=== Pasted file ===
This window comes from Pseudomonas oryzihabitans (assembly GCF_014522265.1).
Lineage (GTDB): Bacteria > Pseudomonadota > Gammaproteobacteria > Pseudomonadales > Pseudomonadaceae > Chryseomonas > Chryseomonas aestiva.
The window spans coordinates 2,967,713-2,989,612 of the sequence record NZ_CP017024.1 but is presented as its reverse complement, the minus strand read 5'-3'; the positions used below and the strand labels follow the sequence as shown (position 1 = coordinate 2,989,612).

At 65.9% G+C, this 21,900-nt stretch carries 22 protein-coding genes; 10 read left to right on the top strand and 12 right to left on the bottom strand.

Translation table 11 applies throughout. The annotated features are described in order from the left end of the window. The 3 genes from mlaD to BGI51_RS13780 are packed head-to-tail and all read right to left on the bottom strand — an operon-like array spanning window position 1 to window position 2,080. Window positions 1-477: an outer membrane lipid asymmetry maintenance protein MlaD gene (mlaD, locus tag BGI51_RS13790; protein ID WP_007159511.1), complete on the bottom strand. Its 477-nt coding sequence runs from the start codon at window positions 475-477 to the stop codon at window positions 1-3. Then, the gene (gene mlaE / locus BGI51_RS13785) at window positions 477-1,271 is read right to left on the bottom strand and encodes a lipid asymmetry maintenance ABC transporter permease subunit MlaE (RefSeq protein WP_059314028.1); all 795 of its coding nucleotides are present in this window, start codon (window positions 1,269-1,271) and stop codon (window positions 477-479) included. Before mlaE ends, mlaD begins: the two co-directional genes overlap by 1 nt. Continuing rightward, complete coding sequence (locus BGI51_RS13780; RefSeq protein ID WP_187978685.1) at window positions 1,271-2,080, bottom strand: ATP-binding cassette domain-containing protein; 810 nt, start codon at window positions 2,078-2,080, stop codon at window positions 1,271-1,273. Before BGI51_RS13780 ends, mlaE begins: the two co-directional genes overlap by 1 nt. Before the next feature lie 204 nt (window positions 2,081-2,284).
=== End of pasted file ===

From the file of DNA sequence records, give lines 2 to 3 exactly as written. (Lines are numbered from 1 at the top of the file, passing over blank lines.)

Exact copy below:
Lineage (GTDB): Bacteria > Pseudomonadota > Gammaproteobacteria > Pseudomonadales > Pseudomonadaceae > Chryseomonas > Chryseomonas aestiva.
The window spans coordinates 2,967,713-2,989,612 of the sequence record NZ_CP017024.1 but is presented as its reverse complement, the minus strand read 5'-3'; the positions used below and the strand labels follow the sequence as shown (position 1 = coordinate 2,989,612).